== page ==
“That’s good to know because unless I come upon a big inheritance, I don’t foresee my income going up,” said Gainesville retiree Mary Anne Flesner, who recently visited the Alachua County Property Appraiser’s Office to submit her income statement.

Each year, the Property Appraiser’s Office provides tax exemptions on the homesteads of thousands of permanent residents in Alachua County. In addition, some of those 65 and older qualify for a special senior exemption if their total household adjusted gross income is less than $31,100 for 2021.

What’s changed

Now seniors don’t need to submit the required sworn statement of their household income every year after their initial submission and application has been approved — provided their income hasn’t increased above the threshold. The Florida Department of Revenue adjusts the income limitation every year based on the consumer price index.

“We hope the easy-to-renew option will lessen the burden on seniors who have had to submit their income statement every year,” Alachua County Property Appraiser Ayesha Solomon said.

There’s another benefit: A savings in staff time and administrative costs, which boosts the Property Appraiser Office’s mission of being a good steward of taxpayer dollars.

Learn more about senior exemptions

Based on current millage rates assessed by taxing authorities, those who qualify for senior exemptions can save up to $400 on annual taxes owed Alachua County and certain municipalities, said Dan Marvel, director of Customer Service and Exemptions. These exemptions apply only to the millage rates levied by the county and municipalities that have approved the exemption: the cities of Gainesville, High Springs, Micanopy and Alachua. They do not apply to the millage rates set by the Alachua County Public Schools.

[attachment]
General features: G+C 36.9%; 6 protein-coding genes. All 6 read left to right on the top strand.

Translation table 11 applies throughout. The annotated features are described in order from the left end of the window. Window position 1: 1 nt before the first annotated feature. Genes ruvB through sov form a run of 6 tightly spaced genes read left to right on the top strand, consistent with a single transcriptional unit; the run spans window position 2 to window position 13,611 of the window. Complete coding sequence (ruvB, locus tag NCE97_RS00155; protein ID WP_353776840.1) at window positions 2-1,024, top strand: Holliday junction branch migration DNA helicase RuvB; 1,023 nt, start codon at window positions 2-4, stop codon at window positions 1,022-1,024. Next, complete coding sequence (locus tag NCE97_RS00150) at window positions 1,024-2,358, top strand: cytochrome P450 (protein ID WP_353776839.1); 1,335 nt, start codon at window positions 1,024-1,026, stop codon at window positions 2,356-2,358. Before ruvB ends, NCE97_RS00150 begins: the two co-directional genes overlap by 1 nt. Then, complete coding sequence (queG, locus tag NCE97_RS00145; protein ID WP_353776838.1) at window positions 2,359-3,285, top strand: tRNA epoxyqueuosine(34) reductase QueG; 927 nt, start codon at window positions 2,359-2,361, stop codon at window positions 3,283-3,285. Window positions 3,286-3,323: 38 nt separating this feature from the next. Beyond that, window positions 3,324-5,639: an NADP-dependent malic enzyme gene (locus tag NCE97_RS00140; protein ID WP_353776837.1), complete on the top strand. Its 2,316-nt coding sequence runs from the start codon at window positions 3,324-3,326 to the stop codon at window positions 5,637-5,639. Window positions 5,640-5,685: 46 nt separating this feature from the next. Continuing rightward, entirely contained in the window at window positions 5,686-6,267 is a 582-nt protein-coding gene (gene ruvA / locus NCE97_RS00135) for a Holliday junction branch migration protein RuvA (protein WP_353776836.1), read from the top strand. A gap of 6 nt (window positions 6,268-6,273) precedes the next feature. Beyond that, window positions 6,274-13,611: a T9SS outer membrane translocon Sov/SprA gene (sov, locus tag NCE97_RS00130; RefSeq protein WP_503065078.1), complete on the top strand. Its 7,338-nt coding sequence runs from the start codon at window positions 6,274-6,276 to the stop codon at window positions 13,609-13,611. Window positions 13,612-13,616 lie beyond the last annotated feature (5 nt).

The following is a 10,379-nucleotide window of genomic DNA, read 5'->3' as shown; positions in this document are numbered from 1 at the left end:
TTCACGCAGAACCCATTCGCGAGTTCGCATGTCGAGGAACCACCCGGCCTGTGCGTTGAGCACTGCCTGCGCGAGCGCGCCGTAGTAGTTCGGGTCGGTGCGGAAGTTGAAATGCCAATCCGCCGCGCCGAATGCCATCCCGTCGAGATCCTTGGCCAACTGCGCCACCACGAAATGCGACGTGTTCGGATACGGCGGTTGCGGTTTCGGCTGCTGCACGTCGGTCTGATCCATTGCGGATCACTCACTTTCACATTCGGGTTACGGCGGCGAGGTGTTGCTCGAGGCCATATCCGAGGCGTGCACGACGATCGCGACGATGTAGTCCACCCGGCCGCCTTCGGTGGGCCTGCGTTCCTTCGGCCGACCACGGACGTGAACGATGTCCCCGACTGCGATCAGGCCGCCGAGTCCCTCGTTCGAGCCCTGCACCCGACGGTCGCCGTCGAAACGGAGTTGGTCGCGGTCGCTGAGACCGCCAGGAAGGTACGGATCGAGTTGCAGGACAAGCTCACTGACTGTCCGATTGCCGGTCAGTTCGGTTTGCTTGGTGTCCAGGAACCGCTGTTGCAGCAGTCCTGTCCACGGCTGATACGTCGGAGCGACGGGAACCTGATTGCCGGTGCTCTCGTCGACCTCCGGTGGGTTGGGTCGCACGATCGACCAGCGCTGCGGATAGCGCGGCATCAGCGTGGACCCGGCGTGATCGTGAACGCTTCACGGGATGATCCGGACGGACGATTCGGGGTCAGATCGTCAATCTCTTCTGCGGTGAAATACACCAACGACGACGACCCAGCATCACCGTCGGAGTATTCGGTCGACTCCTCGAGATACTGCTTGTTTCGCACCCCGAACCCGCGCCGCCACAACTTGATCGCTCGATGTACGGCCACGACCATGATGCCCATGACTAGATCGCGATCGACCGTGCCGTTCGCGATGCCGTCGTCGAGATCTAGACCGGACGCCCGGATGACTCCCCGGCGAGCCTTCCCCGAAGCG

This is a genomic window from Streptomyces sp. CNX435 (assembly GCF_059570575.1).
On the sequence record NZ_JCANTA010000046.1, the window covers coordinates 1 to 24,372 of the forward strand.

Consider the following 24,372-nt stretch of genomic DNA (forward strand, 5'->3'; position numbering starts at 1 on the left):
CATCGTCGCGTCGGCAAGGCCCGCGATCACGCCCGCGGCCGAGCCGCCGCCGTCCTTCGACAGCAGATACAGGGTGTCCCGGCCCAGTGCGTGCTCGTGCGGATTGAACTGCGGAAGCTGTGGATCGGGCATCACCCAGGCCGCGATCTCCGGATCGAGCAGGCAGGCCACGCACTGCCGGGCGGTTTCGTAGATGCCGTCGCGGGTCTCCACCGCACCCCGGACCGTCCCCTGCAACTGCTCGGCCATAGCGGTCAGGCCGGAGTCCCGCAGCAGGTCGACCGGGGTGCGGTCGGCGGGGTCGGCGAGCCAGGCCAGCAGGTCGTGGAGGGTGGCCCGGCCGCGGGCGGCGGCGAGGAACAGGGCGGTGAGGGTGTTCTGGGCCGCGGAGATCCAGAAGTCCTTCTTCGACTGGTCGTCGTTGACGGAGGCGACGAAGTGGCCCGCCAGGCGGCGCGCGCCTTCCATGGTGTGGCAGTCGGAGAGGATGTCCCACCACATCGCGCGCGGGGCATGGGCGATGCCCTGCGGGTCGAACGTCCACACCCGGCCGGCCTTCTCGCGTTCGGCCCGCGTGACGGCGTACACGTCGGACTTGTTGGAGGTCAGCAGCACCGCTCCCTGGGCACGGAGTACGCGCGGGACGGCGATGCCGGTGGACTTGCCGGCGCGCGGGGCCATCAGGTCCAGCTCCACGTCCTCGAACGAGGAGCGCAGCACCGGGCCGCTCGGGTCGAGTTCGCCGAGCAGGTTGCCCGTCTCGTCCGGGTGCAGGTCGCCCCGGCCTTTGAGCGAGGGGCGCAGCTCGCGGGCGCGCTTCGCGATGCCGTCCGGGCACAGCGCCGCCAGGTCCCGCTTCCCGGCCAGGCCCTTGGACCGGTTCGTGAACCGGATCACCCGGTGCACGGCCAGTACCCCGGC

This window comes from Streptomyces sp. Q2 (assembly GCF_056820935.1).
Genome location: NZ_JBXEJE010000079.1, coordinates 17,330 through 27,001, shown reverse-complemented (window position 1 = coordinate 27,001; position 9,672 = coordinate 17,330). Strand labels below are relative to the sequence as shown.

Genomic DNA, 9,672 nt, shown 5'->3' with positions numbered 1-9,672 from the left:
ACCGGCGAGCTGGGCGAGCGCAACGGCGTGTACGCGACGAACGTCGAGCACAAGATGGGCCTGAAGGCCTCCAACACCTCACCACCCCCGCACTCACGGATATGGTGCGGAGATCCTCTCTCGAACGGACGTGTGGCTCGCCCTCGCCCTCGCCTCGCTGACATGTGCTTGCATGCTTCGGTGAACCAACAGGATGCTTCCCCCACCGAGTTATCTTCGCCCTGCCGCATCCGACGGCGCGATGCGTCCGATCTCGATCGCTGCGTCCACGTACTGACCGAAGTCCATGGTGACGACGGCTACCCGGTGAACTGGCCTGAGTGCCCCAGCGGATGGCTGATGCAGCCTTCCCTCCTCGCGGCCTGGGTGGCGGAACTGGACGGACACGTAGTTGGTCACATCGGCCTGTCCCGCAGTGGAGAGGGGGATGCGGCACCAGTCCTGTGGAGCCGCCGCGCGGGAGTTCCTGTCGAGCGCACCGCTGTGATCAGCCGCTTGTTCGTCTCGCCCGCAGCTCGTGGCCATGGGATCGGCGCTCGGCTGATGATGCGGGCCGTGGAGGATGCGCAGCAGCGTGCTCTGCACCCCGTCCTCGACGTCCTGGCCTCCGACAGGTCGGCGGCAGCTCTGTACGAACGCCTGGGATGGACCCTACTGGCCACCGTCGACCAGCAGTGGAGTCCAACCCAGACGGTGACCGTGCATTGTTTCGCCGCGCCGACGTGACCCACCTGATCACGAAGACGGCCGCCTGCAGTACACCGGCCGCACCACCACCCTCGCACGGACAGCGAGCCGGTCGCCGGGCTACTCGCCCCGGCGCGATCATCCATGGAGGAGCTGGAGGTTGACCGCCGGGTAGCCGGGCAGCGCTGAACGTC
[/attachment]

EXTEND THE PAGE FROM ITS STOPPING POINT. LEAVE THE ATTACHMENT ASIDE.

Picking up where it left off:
“We encourage eligible seniors to take advantage of these significant property tax exemptions,” Solomon said.

Additionally, the state statute allows a “super seniors” exemption for those 65 and older who qualify for the first senior exemption provided they meet other requirements: live for at least 25 years in their home and its value is less than $250,000. These “super seniors” in Alachua County are entitled to an exemption only on the millage rates levied by the county and the city of Micanopy. It hasn’t been adopted by other municipalities in the county. And they also don’t apply to millage rates set by Alachua County Public Schools.

About the Alachua County Property Appraiser’s Office

The Alachua County Property Appraiser’s Office ensures that all taxable property in the county is assessed equitably and at its fair market value in accordance with Florida statues. The Property Appraiser’s Office has two locations: 515 N. Main Street in Gainesville and 15010 NW 142nd Terrace in Alachua. For more information visit https://www.acpafl.org.

The Property Appraiser’s Northwest Location in the City of Alachua